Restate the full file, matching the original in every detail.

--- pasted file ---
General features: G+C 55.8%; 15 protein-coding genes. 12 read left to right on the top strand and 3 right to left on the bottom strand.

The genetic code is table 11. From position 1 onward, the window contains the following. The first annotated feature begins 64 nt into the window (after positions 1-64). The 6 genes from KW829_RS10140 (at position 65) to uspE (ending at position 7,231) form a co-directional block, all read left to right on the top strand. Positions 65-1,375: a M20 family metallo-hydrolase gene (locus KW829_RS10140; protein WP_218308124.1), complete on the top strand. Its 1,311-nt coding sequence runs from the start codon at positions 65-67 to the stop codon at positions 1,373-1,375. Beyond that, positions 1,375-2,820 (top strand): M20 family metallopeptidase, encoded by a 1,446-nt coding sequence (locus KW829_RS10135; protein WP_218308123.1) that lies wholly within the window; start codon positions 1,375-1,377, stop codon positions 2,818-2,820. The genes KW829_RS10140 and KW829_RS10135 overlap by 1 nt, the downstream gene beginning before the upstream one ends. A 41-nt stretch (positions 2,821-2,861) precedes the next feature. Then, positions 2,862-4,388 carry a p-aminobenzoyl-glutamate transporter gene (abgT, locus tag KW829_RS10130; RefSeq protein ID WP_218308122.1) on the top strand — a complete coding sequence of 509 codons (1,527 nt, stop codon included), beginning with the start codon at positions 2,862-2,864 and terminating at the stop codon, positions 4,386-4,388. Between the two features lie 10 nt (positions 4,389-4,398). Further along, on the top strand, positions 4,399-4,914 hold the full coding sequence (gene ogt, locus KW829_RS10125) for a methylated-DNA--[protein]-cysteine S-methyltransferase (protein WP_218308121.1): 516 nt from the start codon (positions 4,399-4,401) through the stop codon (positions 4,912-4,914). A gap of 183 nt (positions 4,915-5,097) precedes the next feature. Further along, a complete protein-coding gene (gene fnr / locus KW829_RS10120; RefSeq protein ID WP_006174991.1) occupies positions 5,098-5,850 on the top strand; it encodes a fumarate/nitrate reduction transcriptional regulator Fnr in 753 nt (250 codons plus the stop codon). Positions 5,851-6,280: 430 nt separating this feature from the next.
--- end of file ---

General features: G+C 55.8%; 15 protein-coding genes. 12 read left to right on the top strand and 3 right to left on the bottom strand.

The genetic code is table 11. From position 1 onward, the window contains the following. The first annotated feature begins 64 nt into the window (after positions 1-64). The 6 genes from KW829_RS10140 (at position 65) to uspE (ending at position 7,231) form a co-directional block, all read left to right on the top strand. Positions 65-1,375: a M20 family metallo-hydrolase gene (locus KW829_RS10140; protein WP_218308124.1), complete on the top strand. Its 1,311-nt coding sequence runs from the start codon at positions 65-67 to the stop codon at positions 1,373-1,375. Beyond that, positions 1,375-2,820 (top strand): M20 family metallopeptidase, encoded by a 1,446-nt coding sequence (locus KW829_RS10135; protein WP_218308123.1) that lies wholly within the window; start codon positions 1,375-1,377, stop codon positions 2,818-2,820. The genes KW829_RS10140 and KW829_RS10135 overlap by 1 nt, the downstream gene beginning before the upstream one ends. A 41-nt stretch (positions 2,821-2,861) precedes the next feature. Then, positions 2,862-4,388 carry a p-aminobenzoyl-glutamate transporter gene (abgT, locus tag KW829_RS10130; RefSeq protein ID WP_218308122.1) on the top strand — a complete coding sequence of 509 codons (1,527 nt, stop codon included), beginning with the start codon at positions 2,862-2,864 and terminating at the stop codon, positions 4,386-4,388. Between the two features lie 10 nt (positions 4,389-4,398). Further along, on the top strand, positions 4,399-4,914 hold the full coding sequence (gene ogt, locus KW829_RS10125) for a methylated-DNA--[protein]-cysteine S-methyltransferase (protein WP_218308121.1): 516 nt from the start codon (positions 4,399-4,401) through the stop codon (positions 4,912-4,914). A gap of 183 nt (positions 4,915-5,097) precedes the next feature. Further along, a complete protein-coding gene (gene fnr / locus KW829_RS10120; RefSeq protein ID WP_006174991.1) occupies positions 5,098-5,850 on the top strand; it encodes a fumarate/nitrate reduction transcriptional regulator Fnr in 753 nt (250 codons plus the stop codon). Positions 5,851-6,280: 430 nt separating this feature from the next.